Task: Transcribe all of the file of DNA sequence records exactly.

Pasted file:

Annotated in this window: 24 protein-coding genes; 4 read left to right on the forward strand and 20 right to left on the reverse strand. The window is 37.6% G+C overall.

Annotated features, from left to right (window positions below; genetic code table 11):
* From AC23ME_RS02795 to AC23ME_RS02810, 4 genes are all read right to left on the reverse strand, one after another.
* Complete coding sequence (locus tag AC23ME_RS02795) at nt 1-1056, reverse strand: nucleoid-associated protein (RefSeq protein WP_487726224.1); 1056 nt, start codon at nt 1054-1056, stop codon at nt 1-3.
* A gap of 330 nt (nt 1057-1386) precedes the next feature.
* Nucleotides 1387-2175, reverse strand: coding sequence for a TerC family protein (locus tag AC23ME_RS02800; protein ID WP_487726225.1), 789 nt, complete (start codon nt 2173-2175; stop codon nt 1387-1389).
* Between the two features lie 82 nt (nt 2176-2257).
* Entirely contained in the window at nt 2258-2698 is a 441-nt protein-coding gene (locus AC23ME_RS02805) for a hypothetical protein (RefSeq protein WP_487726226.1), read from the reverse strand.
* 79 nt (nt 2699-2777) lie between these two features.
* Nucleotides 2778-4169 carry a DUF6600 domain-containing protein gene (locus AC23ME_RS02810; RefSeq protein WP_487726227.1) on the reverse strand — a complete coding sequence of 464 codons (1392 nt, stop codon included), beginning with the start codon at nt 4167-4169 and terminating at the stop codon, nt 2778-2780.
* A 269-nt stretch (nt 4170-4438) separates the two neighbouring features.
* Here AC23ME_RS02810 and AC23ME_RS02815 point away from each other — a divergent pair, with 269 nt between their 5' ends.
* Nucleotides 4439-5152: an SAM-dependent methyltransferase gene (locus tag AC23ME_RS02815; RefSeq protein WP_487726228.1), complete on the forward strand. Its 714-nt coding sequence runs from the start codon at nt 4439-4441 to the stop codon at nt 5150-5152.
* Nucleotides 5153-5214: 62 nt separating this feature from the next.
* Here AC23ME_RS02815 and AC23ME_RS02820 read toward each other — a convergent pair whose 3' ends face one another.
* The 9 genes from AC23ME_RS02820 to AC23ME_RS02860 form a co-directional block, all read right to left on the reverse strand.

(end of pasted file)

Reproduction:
Annotated in this window: 24 protein-coding genes; 4 read left to right on the forward strand and 20 right to left on the reverse strand. The window is 37.6% G+C overall.

Annotated features, from left to right (window positions below; genetic code table 11):
* From AC23ME_RS02795 to AC23ME_RS02810, 4 genes are all read right to left on the reverse strand, one after another.
* Complete coding sequence (locus tag AC23ME_RS02795) at nt 1-1056, reverse strand: nucleoid-associated protein (RefSeq protein WP_487726224.1); 1056 nt, start codon at nt 1054-1056, stop codon at nt 1-3.
* A gap of 330 nt (nt 1057-1386) precedes the next feature.
* Nucleotides 1387-2175, reverse strand: coding sequence for a TerC family protein (locus tag AC23ME_RS02800; protein ID WP_487726225.1), 789 nt, complete (start codon nt 2173-2175; stop codon nt 1387-1389).
* Between the two features lie 82 nt (nt 2176-2257).
* Entirely contained in the window at nt 2258-2698 is a 441-nt protein-coding gene (locus AC23ME_RS02805) for a hypothetical protein (RefSeq protein WP_487726226.1), read from the reverse strand.
* 79 nt (nt 2699-2777) lie between these two features.
* Nucleotides 2778-4169 carry a DUF6600 domain-containing protein gene (locus AC23ME_RS02810; RefSeq protein WP_487726227.1) on the reverse strand — a complete coding sequence of 464 codons (1392 nt, stop codon included), beginning with the start codon at nt 4167-4169 and terminating at the stop codon, nt 2778-2780.
* A 269-nt stretch (nt 4170-4438) separates the two neighbouring features.
* Here AC23ME_RS02810 and AC23ME_RS02815 point away from each other — a divergent pair, with 269 nt between their 5' ends.
* Nucleotides 4439-5152: an SAM-dependent methyltransferase gene (locus tag AC23ME_RS02815; RefSeq protein WP_487726228.1), complete on the forward strand. Its 714-nt coding sequence runs from the start codon at nt 4439-4441 to the stop codon at nt 5150-5152.
* Nucleotides 5153-5214: 62 nt separating this feature from the next.
* Here AC23ME_RS02815 and AC23ME_RS02820 read toward each other — a convergent pair whose 3' ends face one another.
* The 9 genes from AC23ME_RS02820 to AC23ME_RS02860 form a co-directional block, all read right to left on the reverse strand.